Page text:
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Army adopts new approach to military sexual assault

Joint Base Lewis-McChord uses "The Invisible War" as educational tool

Col. Ruben Rodriguez, left, JBLM's I Corps Sexual Harassment Assault Response and Prevention program manager and Msg. Sgt. Carol Chapman, 7th ID's SHARP program NCO, outside the SHARP office.

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When The Invisible War came out last summer, it called rape "a silent epidemic ... and the most shameful and best kept secret in the U.S. military." The documentary showcased multiple Servicemembers suffering from military sexual trauma, and claimed that 20 percent of females are sexually assaulted while serving and more than 20,000 cases of male rape are reported annually. 

Today, on Joint Base Lewis-McChord, the Army is not only using the documentary as an educational tool in its Sexual Harassment and Sexual Assault (SHSA) training, but it also has adopted a new approach to combat and eliminate this deviant behavior throughout the military.

Although JBLM isn't condoning the documentary, "(It) shows why (SHSA) reporting is important and what the Army is doing about it," said Col. Ruben Rodriguez, I Corps Sexual Harassment and Assault Response and Prevention (SHARP) program manager. "We recognize there's a problem. The first stage of recovery is to admit you have a problem, and the military has a problem with (SHSA). Now leadership has the responsibility to deal with it (head on)."

The Army's new approach is straightforward: change the culture through training, education, knowledge and awareness.

"The one thing that has not changed with the Army's program is that no still means no," said Lt. Col. Gary Dangerfield, I Corps Public Affairs Officer. "We are a learning organization and ever evolving, and have retooled what we're doing to help Soldiers come forward."

Implemented last year, SHARP targets Soldiers and leadership from the top down and bottom up in an attempt to eradicate the stigma of reporting; promote increased reporting; improve prevention methods and investigations; eliminate re-victimization; and protect victims from threats and retaliation, among others.

"This is the first time that (staff) is dedicated full time to an issue," Rodriguez said. "This is our job and all we do.  Every battalion will have two Sexual Assault Response Coordinators (SARCs) and Victim Advocates (VAs). Within I Corps we already have 500 trained SHARP personnel and the selection criteria and training for these positions is very strict. The goal is to be in compliance by the end of the fiscal year."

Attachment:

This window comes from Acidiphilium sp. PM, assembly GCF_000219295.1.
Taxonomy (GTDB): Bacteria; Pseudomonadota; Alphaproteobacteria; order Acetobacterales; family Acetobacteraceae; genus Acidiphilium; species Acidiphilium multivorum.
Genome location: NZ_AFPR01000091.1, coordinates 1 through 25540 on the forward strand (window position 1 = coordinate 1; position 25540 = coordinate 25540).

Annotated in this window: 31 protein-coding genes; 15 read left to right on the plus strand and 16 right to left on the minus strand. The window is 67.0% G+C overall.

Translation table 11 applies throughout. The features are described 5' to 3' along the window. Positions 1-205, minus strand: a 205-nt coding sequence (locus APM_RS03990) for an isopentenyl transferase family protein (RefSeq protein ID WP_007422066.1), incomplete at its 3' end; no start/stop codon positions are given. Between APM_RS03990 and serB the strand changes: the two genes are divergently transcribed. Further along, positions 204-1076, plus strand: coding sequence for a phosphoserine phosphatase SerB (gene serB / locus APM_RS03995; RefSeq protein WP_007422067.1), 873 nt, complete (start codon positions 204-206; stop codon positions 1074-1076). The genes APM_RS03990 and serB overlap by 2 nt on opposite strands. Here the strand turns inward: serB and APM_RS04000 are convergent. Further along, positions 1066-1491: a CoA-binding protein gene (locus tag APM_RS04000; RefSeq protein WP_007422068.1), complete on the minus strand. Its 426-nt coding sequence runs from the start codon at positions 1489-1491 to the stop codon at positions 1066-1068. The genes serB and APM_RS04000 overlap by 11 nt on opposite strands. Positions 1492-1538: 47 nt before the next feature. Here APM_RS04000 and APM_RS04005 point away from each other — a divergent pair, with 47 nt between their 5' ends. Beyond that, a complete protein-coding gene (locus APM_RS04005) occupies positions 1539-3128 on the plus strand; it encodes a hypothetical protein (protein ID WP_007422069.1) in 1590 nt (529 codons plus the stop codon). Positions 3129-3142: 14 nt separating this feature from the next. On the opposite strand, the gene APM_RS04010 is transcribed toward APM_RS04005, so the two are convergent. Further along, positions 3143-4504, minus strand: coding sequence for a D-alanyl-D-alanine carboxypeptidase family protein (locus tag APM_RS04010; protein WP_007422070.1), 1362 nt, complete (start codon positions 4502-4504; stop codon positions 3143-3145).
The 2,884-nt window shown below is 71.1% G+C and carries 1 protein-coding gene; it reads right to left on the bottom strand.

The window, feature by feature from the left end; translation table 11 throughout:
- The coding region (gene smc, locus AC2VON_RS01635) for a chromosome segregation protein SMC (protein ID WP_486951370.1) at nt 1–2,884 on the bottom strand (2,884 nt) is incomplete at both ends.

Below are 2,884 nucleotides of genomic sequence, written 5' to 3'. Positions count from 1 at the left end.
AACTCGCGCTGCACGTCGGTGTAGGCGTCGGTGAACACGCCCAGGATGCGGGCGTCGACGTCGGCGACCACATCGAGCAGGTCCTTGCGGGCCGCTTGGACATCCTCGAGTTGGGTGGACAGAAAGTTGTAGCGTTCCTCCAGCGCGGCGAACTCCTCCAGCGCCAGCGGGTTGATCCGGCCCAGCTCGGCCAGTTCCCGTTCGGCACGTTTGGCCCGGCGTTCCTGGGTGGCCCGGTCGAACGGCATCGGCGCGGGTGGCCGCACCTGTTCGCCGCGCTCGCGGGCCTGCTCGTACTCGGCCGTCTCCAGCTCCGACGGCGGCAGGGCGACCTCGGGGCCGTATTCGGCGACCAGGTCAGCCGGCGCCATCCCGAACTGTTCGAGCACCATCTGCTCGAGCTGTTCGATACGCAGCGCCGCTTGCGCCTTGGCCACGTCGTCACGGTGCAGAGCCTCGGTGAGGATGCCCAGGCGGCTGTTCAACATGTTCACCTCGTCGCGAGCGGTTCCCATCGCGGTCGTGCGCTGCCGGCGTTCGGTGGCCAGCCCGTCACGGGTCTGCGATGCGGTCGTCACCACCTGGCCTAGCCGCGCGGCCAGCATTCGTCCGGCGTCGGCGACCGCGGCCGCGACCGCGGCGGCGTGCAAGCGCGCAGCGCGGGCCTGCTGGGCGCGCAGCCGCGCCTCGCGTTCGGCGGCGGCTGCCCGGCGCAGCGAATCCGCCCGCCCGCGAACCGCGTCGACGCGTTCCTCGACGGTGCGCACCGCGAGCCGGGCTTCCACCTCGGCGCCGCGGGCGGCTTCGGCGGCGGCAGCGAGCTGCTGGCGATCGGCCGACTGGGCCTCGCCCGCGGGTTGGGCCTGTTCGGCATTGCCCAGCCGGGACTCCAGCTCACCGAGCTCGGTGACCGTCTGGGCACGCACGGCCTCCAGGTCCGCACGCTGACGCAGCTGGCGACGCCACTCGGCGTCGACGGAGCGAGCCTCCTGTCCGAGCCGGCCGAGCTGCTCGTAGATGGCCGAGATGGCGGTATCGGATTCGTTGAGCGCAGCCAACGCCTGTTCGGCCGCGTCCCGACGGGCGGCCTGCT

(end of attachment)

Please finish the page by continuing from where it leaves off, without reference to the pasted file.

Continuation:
Unique to the Army, SHARP falls under the umbrella of the Department of Defense's Sexual Assault Prevention and Response program. It also hosts a 24-hour helpline manned by trained VAs who can be of the same sex if requested - the point being for victims to have an initial way to call in and receive help. Callers will be helped regardless of military status; however, SHARP is dedicated to members of the military and their dependents who are at least 18 years old; minors will receive care under the military's family advocacy program.  Deployed DoD Civilians will also have access to SHARP.  

"We are giving victims as many options as possible when reporting and seeking help," said Master Sgt. Carol Chapman, 7th Infantry Division's SHARP program Non-Commissioned Officer In Charge (NCOIC). "If they're not ready to report or face the offender, there's restricted reporting, which means their identities will remain confidential. Commanders will never know - only SHARP personnel and healthcare. The whole program is now entirely victim-focused. We have to teach Soldiers right from wrong, and the key message is to change the culture so (SHSA) is not an issue. Many don't know that groping and a slap on the butt or sexting is considered sexual assault in the Army."

Soldiers who report sexual assault will also have the option of an expedited transfer for up to three locations based on their Military Occupational Specialty (MOS). Furthermore, if the assault is non-restricted (meaning the alleged offender's name is released to SHARP), only the case number is reported at the brigade commander's level.

"Leadership is being trained to handle these cases (with sensitivity)," Rodriguez said, "and the lowest level (any chain-of-command reporting) will happen at is the brigade commander's level; it has been removed from the battalions."

The month of April is the Army's Sexual Assault Awareness Month, and JBLM is utilizing that to get the word out about SHARP.

"As a result of this program, more Soldiers have reported SHSA compared to (2012)," Rodriguez said. "We aren't concerned with false reporting, either. That was the old way. The new way is to believe victims and move forward. We want Soldiers to stay in the military, and (SHARP) gives them the tools to overcome and progress."

According to Master Sgt. Gabriel Orquiz, the I Corps SHARP program NCIOC, the goal is upholding Army values.

"Any Soldier can be a leader when dealing with (SHSA)," he said. "Anyone can lead by example, and it starts with intervening and not covering up for friends (who are offenders). (SHSA) is inconsistent with our values and we can't have that. Each Soldier needs to be responsible - not just the victim; it all begins with respect and integrity."

If you have been a victim of sexual harassment or sexual assault, contact JBLM's 24-hour hotline at (253) 389-8469.

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